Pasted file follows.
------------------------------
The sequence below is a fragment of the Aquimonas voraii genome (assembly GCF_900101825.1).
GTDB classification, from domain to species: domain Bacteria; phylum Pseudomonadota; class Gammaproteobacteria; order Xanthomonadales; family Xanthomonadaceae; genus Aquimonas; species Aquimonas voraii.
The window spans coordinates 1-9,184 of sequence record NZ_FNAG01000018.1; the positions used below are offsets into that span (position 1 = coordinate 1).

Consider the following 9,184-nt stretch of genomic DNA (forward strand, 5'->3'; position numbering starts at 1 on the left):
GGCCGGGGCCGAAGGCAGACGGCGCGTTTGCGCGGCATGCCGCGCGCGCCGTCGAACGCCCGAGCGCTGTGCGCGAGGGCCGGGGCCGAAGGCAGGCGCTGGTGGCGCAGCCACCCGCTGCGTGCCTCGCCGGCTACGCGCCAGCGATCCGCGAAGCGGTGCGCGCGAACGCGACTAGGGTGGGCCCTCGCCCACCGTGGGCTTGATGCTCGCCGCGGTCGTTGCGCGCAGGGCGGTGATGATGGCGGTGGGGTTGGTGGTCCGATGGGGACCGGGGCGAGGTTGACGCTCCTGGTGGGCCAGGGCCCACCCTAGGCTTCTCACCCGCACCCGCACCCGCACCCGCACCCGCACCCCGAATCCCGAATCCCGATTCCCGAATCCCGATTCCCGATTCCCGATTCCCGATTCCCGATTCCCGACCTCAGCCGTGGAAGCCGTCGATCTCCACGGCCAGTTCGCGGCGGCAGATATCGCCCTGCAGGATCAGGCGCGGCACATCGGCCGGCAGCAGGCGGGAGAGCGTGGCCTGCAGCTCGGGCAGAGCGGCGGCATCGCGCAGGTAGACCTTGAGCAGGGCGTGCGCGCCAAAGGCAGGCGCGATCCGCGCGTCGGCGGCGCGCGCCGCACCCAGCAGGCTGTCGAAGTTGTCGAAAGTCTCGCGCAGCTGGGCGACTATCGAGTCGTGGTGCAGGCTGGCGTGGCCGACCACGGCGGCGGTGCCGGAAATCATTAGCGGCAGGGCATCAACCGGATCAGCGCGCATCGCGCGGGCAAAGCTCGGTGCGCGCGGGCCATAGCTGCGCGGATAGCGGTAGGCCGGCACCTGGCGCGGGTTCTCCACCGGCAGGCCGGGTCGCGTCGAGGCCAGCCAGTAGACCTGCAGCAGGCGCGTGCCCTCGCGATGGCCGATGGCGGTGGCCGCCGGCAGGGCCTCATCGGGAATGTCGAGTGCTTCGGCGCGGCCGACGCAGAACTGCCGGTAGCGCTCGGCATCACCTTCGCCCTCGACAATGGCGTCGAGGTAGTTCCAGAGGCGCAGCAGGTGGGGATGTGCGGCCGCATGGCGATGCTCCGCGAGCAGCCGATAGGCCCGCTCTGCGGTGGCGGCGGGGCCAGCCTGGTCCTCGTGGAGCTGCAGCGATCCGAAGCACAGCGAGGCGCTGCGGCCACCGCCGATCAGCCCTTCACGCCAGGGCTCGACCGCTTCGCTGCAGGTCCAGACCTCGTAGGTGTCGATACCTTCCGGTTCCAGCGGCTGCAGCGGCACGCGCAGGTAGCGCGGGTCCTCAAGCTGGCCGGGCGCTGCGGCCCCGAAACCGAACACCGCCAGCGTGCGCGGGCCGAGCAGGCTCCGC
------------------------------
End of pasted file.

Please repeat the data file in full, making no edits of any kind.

The sequence below is a fragment of the Aquimonas voraii genome (assembly GCF_900101825.1).
GTDB classification, from domain to species: domain Bacteria; phylum Pseudomonadota; class Gammaproteobacteria; order Xanthomonadales; family Xanthomonadaceae; genus Aquimonas; species Aquimonas voraii.
The window spans coordinates 1-9,184 of sequence record NZ_FNAG01000018.1; the positions used below are offsets into that span (position 1 = coordinate 1).

Consider the following 9,184-nt stretch of genomic DNA (forward strand, 5'->3'; position numbering starts at 1 on the left):
GGCCGGGGCCGAAGGCAGACGGCGCGTTTGCGCGGCATGCCGCGCGCGCCGTCGAACGCCCGAGCGCTGTGCGCGAGGGCCGGGGCCGAAGGCAGGCGCTGGTGGCGCAGCCACCCGCTGCGTGCCTCGCCGGCTACGCGCCAGCGATCCGCGAAGCGGTGCGCGCGAACGCGACTAGGGTGGGCCCTCGCCCACCGTGGGCTTGATGCTCGCCGCGGTCGTTGCGCGCAGGGCGGTGATGATGGCGGTGGGGTTGGTGGTCCGATGGGGACCGGGGCGAGGTTGACGCTCCTGGTGGGCCAGGGCCCACCCTAGGCTTCTCACCCGCACCCGCACCCGCACCCGCACCCGCACCCCGAATCCCGAATCCCGATTCCCGAATCCCGATTCCCGATTCCCGATTCCCGATTCCCGATTCCCGACCTCAGCCGTGGAAGCCGTCGATCTCCACGGCCAGTTCGCGGCGGCAGATATCGCCCTGCAGGATCAGGCGCGGCACATCGGCCGGCAGCAGGCGGGAGAGCGTGGCCTGCAGCTCGGGCAGAGCGGCGGCATCGCGCAGGTAGACCTTGAGCAGGGCGTGCGCGCCAAAGGCAGGCGCGATCCGCGCGTCGGCGGCGCGCGCCGCACCCAGCAGGCTGTCGAAGTTGTCGAAAGTCTCGCGCAGCTGGGCGACTATCGAGTCGTGGTGCAGGCTGGCGTGGCCGACCACGGCGGCGGTGCCGGAAATCATTAGCGGCAGGGCATCAACCGGATCAGCGCGCATCGCGCGGGCAAAGCTCGGTGCGCGCGGGCCATAGCTGCGCGGATAGCGGTAGGCCGGCACCTGGCGCGGGTTCTCCACCGGCAGGCCGGGTCGCGTCGAGGCCAGCCAGTAGACCTGCAGCAGGCGCGTGCCCTCGCGATGGCCGATGGCGGTGGCCGCCGGCAGGGCCTCATCGGGAATGTCGAGTGCTTCGGCGCGGCCGACGCAGAACTGCCGGTAGCGCTCGGCATCACCTTCGCCCTCGACAATGGCGTCGAGGTAGTTCCAGAGGCGCAGCAGGTGGGGATGTGCGGCCGCATGGCGATGCTCCGCGAGCAGCCGATAGGCCCGCTCTGCGGTGGCGGCGGGGCCAGCCTGGTCCTCGTGGAGCTGCAGCGATCCGAAGCACAGCGAGGCGCTGCGGCCACCGCCGATCAGCCCTTCACGCCAGGGCTCGACCGCTTCGCTGCAGGTCCAGACCTCGTAGGTGTCGATACCTTCCGGTTCCAGCGGCTGCAGCGGCACGCGCAGGTAGCGCGGGTCCTCAAGCTGGCCGGGCGCTGCGGCCCCGAAACCGAACACCGCCAGCGTGCGCGGGCCGAGCAGGCTCCGC